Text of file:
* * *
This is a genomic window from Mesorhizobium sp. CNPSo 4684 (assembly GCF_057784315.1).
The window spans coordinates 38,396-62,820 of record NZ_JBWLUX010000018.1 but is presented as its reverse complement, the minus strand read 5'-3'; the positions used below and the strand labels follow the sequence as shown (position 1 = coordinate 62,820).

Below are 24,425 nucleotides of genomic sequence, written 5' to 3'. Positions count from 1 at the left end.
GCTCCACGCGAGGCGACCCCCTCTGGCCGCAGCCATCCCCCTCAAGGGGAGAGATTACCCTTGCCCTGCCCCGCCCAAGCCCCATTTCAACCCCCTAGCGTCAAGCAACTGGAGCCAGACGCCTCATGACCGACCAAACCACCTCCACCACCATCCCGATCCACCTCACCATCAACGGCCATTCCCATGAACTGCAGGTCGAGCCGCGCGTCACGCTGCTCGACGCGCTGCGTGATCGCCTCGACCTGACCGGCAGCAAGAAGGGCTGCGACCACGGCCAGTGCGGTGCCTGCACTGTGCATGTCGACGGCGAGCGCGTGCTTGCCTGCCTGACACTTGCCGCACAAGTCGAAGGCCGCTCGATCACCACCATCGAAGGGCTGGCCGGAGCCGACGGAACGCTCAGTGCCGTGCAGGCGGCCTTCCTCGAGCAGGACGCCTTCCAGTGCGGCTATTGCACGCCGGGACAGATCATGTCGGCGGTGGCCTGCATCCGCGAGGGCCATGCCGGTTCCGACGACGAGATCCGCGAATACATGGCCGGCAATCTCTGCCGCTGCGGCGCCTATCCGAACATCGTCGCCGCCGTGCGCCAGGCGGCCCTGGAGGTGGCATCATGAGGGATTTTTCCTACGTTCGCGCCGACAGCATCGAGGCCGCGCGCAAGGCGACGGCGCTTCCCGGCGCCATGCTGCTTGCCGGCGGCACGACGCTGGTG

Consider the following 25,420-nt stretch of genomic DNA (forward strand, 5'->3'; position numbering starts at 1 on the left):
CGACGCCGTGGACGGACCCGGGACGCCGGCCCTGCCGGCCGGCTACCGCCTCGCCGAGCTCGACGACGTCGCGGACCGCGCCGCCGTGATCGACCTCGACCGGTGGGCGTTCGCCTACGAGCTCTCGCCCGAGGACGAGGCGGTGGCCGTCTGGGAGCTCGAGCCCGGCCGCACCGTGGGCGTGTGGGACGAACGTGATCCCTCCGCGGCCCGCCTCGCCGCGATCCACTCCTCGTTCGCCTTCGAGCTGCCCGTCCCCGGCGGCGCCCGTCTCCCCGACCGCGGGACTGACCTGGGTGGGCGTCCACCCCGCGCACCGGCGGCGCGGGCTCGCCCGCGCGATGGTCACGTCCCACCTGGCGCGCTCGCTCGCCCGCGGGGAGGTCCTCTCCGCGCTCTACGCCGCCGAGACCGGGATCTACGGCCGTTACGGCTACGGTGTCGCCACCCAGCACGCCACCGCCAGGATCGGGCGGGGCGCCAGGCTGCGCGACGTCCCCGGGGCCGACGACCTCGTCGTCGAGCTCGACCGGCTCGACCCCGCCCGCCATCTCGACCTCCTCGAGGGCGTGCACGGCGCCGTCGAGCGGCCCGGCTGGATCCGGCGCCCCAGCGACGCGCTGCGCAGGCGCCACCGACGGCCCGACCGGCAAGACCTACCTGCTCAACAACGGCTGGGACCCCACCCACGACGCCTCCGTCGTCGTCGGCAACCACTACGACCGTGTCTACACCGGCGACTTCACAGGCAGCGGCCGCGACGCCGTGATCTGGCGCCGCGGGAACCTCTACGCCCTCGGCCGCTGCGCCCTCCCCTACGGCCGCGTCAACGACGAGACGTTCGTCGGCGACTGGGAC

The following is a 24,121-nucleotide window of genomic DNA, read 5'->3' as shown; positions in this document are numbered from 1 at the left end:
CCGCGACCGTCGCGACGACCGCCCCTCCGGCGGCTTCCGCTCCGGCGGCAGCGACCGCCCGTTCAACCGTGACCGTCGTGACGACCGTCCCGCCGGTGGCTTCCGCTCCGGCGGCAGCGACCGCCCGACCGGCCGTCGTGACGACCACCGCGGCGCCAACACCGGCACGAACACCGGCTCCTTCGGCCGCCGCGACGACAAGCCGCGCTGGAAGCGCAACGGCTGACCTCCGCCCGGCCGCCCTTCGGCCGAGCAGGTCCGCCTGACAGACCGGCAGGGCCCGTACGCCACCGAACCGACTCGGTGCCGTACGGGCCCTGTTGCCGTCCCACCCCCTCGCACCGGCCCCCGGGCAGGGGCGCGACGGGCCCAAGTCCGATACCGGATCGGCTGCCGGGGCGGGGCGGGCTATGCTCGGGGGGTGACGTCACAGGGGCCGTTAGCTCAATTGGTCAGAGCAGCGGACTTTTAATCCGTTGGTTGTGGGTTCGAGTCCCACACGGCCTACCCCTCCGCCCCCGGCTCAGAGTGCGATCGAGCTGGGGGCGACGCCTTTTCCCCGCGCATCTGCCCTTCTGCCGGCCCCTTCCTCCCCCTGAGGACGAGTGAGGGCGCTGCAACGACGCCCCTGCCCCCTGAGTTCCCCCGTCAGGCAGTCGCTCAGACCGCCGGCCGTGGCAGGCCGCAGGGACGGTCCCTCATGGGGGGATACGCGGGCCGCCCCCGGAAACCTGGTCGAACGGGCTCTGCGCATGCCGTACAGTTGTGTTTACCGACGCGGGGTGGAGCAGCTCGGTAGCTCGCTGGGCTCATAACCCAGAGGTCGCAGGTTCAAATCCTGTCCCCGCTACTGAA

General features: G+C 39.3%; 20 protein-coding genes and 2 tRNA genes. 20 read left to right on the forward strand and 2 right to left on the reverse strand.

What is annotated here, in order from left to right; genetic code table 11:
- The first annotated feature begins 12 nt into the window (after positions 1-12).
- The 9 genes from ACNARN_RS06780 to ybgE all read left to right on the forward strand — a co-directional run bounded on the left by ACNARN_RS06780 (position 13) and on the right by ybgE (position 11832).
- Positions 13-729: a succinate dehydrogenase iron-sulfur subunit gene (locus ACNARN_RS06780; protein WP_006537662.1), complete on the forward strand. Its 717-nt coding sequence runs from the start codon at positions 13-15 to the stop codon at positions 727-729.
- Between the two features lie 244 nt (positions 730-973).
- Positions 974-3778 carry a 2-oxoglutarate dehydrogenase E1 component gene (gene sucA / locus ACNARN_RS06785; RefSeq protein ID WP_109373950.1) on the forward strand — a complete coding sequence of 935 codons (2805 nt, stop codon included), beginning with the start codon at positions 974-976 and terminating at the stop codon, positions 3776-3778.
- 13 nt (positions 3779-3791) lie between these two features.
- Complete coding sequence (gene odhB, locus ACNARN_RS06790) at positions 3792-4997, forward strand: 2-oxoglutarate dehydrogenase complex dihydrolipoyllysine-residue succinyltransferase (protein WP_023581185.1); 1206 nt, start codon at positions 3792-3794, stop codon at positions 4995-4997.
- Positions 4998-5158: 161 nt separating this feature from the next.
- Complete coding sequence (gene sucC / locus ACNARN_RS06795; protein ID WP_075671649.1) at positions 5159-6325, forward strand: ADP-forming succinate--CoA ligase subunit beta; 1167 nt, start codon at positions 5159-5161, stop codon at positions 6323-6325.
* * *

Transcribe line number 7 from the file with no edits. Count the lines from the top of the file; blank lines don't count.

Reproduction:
The following is a 24,121-nucleotide window of genomic DNA, read 5'->3' as shown; positions in this document are numbered from 1 at the left end: